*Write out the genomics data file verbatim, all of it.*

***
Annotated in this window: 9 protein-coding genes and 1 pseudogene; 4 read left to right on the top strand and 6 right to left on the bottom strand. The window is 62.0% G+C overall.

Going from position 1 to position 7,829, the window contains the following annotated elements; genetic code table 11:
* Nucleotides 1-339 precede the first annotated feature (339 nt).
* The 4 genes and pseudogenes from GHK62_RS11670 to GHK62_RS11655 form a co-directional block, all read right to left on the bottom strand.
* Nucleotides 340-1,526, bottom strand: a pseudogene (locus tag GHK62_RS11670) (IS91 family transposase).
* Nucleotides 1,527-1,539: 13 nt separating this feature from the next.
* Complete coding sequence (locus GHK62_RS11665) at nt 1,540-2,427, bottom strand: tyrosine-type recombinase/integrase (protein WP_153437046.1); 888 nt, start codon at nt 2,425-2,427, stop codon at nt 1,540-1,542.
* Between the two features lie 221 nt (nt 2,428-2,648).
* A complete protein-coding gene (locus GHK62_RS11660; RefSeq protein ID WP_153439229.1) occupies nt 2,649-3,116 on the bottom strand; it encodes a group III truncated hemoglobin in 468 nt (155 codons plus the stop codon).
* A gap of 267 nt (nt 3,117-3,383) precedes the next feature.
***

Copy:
Annotated in this window: 9 protein-coding genes and 1 pseudogene; 4 read left to right on the top strand and 6 right to left on the bottom strand. The window is 62.0% G+C overall.

Going from position 1 to position 7,829, the window contains the following annotated elements; genetic code table 11:
* Nucleotides 1-339 precede the first annotated feature (339 nt).
* The 4 genes and pseudogenes from GHK62_RS11670 to GHK62_RS11655 form a co-directional block, all read right to left on the bottom strand.
* Nucleotides 340-1,526, bottom strand: a pseudogene (locus tag GHK62_RS11670) (IS91 family transposase).
* Nucleotides 1,527-1,539: 13 nt separating this feature from the next.
* Complete coding sequence (locus GHK62_RS11665) at nt 1,540-2,427, bottom strand: tyrosine-type recombinase/integrase (protein WP_153437046.1); 888 nt, start codon at nt 2,425-2,427, stop codon at nt 1,540-1,542.
* Between the two features lie 221 nt (nt 2,428-2,648).
* A complete protein-coding gene (locus GHK62_RS11660; RefSeq protein ID WP_153439229.1) occupies nt 2,649-3,116 on the bottom strand; it encodes a group III truncated hemoglobin in 468 nt (155 codons plus the stop codon).
* A gap of 267 nt (nt 3,117-3,383) precedes the next feature.